Prices and Charts
Gold Unchanged From Last Week
During the week NZD gold dipped down briefly below the horizontal support line at $2850. Before then moving higher Monday, Tuesday. The end result is absolutely no change from a week ago.
This dip below the support line ups the odds of a further move lower. Perhaps down to test the next support area which also happens to coincide with the rising trendline.
As always we can just wait and watch. If looking to buy consider buying a tranche at current levels and then holding some funds back to buy in case of any dip lower.
Silver Down 1% From a Week Ago
Silver fell below the rising trendline of the pennant or wedge formation during the past week. But it has also rebounded sharply, to be only 1% below where it was a week ago.
So far silver in New Zealand dollars has held above the horizontal support level around $34. But it remains in a downtrend in the shorter term. So we still have to keep an eye out in case of further correction. Potentially down to the 200 day moving average.
New Zealand Dollar Also Unchanged From a Week Ago
The New Zealand dollar dipped lower during the week but is back up. So like gold it also ended the week unchanged. The Kiwi remains below the multiyear downtrend line from 2014. But perhaps is trying to edge above it?
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Waiting on the US Election – Still – But Does it Matter?
It looks like investors are waiting on the outcome of the US elections before taking major moves into or out of the precious metals markets. Gold in particular has been largely in a sideways range since August.
We’ll stick by what we said last week. (See: How Will US Elections Affect the Gold Price? What If Biden Wins? How About Trump?) We might see some reaction short term, sure. But in the long run whoever wins is likely to not have any real impact on what the precious metals markets do.
Why? Because a key driver will continue regardless of whoever is president.
That is, more “fiscal stimulus” (i.e. government spending and handouts) monetised by the US central bank and banking system.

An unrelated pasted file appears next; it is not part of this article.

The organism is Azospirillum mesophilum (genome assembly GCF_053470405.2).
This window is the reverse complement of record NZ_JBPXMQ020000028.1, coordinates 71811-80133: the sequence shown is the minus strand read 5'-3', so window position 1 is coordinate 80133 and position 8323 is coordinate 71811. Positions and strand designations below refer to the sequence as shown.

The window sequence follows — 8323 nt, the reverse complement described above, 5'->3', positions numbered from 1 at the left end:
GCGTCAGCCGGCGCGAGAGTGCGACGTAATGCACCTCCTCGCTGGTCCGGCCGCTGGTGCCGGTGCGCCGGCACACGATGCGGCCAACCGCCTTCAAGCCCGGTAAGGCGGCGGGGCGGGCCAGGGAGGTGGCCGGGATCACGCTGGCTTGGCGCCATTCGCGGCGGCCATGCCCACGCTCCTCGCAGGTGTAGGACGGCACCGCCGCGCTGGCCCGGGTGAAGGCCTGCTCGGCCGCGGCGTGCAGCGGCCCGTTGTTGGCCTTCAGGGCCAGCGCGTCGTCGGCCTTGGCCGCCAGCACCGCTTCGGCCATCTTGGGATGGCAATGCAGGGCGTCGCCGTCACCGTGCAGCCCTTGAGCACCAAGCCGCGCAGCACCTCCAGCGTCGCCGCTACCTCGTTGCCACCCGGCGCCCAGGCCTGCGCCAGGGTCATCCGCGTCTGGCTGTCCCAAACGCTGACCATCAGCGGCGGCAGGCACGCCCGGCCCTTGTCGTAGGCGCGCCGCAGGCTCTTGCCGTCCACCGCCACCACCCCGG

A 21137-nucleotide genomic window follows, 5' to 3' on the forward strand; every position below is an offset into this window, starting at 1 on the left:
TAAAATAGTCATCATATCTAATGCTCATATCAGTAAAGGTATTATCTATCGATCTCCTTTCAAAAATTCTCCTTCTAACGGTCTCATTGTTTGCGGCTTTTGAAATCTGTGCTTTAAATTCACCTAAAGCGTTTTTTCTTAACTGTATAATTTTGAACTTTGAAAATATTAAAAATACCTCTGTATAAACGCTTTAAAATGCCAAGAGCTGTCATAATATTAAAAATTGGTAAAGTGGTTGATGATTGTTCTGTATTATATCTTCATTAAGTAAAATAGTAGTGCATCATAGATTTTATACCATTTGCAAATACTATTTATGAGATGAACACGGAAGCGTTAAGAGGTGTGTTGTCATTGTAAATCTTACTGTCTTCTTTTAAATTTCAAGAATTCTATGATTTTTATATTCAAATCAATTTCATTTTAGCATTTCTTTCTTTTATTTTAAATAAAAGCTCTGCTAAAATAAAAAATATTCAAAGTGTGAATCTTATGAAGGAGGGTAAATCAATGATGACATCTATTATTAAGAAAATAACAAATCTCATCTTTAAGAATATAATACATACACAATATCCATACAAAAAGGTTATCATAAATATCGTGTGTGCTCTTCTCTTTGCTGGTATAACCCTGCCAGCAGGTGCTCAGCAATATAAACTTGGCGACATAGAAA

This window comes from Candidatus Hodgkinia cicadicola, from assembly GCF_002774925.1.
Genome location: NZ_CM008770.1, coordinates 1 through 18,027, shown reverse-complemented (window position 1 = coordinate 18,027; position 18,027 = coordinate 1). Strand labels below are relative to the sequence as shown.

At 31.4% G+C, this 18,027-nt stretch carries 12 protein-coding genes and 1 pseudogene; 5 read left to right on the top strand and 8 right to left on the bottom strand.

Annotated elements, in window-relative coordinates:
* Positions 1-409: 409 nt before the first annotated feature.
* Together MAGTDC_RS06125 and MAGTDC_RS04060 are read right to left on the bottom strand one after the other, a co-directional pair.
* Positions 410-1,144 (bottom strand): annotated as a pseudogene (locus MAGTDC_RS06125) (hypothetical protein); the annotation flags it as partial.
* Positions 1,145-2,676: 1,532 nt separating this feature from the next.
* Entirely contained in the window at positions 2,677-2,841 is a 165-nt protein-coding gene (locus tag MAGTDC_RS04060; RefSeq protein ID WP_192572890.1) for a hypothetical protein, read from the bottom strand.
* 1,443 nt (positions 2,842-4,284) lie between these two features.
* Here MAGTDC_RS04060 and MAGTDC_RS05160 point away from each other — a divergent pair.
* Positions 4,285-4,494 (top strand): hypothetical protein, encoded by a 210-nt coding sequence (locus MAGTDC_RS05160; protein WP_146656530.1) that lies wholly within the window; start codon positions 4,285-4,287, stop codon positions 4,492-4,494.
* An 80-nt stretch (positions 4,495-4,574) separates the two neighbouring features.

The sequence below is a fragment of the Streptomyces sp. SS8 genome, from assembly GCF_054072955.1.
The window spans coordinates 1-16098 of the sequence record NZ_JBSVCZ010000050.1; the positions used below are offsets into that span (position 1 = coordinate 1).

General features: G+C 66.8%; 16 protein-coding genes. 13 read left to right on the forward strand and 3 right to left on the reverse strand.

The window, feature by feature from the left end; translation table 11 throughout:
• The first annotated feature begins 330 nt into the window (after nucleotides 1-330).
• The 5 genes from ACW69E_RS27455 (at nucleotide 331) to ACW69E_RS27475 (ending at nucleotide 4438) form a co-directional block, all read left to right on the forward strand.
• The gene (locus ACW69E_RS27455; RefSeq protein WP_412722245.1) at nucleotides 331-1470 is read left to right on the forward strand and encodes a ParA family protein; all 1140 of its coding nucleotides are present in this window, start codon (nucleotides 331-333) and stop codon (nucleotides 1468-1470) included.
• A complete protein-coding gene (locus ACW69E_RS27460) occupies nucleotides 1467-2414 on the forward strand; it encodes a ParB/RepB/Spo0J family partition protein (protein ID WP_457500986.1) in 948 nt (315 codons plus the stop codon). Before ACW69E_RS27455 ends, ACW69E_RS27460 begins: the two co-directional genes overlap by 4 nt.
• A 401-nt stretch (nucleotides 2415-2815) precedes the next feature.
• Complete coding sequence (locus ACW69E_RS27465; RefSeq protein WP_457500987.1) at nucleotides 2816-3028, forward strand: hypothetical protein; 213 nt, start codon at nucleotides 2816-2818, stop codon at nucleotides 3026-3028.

It’s not likely to be much different down under. Even the Australian central bank (one of the last holdouts) has now joined the QE brigade. Along with cutting its key interest rate to just 0.1%.
Here in New Zealand today we have the biggest quarterly rise in unemployment ever – to 5.3%.
“Statistics New Zealand says the 37,000 rise in the number of unemployed to 151,000 is the largest quarterly rise on record; highest number out of work in eight years”
That wasn’t a big surprise given the lock downs. But neither was the response:
Kiwibank economists said policymakers would view the latest unemployment report for what it is – “confirmation we’re in a recession. More stimulus is required.”
So it seems a fair bet that currencies will continue to lose value – perhaps at an even faster rate.
The ongoing slow but steady death of the monetary system will continue to send more people towards gold and silver.
Ronni Stöferle made this point in the quarterly Incrementum Advisory Board Meeting last month. See point 3 below:
- At the moment deflation is prevailing, but inflation is likely to become a topic again.
- We don’t see excessive optimism in the gold market yet.
- It seems like a new crowd of generalist investors are entering the gold industry.
Why Buy Silver? Here’s 21 Reasons to Buy Silver in 2020
These new “generalist investors” are likely to head into gold. But what about silver? Maybe not so much – or at least not to begin with. Larger investors will find silver too small and too volatile for them most likely.
But does that mean you should ignore silver?
Here’s 21 reasons why we think you shouldn’t…
Your Questions Wanted
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The Death of Term Deposits?